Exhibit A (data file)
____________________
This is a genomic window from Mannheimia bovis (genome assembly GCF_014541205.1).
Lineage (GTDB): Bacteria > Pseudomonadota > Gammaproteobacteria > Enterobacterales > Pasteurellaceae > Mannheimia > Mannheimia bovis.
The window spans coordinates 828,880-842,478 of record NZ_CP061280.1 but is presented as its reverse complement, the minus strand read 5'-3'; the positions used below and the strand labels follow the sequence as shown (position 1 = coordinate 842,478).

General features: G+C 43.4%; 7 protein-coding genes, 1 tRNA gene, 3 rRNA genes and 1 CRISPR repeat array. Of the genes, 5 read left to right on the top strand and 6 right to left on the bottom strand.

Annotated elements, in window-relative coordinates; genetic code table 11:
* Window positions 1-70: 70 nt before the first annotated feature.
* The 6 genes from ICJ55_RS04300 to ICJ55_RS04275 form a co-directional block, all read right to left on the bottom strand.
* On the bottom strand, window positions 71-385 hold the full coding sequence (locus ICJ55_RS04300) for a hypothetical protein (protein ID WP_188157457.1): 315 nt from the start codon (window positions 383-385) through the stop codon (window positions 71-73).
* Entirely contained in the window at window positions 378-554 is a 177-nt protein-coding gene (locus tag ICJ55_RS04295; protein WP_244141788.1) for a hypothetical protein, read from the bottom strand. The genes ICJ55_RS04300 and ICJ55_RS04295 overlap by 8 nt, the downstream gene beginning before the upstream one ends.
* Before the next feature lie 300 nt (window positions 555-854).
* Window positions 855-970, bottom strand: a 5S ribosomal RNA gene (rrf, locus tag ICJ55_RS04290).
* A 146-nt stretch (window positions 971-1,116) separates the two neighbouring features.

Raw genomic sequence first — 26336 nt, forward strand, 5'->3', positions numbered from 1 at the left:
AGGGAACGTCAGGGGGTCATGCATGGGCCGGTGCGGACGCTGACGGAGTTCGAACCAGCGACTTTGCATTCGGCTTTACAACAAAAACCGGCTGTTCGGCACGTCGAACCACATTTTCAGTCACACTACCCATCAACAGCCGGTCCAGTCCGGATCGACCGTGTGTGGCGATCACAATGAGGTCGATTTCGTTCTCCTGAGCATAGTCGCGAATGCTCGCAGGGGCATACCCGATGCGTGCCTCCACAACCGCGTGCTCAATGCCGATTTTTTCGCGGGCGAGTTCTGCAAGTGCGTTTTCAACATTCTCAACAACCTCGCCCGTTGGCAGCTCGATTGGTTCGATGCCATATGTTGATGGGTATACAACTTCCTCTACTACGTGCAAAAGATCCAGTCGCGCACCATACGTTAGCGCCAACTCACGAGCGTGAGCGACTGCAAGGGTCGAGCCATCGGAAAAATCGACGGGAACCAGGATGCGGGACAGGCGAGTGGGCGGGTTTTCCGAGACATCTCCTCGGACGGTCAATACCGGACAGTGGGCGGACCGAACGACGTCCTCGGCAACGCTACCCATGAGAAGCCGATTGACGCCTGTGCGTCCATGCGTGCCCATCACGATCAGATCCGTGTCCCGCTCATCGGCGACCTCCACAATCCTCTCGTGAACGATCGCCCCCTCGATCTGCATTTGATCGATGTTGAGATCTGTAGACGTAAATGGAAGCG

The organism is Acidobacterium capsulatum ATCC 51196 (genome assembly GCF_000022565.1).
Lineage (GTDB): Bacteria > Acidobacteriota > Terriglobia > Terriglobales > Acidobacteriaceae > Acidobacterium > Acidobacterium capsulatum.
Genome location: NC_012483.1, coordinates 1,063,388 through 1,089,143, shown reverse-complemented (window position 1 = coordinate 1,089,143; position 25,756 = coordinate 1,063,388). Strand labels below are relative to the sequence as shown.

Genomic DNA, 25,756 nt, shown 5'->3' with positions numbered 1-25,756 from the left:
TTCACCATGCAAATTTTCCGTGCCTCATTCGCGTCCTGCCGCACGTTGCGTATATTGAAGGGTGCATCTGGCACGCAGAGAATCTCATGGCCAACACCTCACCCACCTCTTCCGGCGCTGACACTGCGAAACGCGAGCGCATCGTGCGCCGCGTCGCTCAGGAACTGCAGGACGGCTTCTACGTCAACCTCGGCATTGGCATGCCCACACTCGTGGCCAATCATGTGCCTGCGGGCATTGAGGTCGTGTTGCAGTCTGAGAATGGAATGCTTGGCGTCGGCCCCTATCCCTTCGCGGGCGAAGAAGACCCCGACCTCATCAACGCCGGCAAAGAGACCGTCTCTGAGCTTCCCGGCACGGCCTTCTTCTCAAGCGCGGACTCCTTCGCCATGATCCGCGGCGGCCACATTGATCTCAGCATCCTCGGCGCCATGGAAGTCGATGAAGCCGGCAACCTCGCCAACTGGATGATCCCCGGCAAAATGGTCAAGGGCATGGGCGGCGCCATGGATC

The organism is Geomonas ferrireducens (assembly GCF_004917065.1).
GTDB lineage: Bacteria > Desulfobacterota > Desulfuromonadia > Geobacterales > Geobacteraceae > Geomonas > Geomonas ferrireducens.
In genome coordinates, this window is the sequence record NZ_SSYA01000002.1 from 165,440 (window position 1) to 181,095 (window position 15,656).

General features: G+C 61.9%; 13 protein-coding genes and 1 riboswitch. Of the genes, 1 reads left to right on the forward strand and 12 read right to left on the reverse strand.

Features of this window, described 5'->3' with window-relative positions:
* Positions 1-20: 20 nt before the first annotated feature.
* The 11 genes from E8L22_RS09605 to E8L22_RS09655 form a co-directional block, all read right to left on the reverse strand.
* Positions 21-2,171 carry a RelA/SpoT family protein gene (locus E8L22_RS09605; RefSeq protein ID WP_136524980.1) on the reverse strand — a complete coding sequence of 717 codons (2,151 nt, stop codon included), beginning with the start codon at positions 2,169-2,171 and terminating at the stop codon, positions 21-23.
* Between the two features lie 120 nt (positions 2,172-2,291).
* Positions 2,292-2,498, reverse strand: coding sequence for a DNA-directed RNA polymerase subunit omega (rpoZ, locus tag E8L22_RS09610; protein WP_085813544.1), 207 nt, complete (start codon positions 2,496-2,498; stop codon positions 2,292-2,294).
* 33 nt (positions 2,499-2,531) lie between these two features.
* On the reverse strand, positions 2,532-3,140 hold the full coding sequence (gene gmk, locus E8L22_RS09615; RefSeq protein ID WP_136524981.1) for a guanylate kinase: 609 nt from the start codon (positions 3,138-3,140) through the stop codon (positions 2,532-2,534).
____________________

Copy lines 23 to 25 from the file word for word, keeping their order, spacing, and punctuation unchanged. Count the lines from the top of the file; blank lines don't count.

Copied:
General features: G+C 61.9%; 13 protein-coding genes and 1 riboswitch. Of the genes, 1 reads left to right on the forward strand and 12 read right to left on the reverse strand.

Features of this window, described 5'->3' with window-relative positions:
* Positions 1-20: 20 nt before the first annotated feature.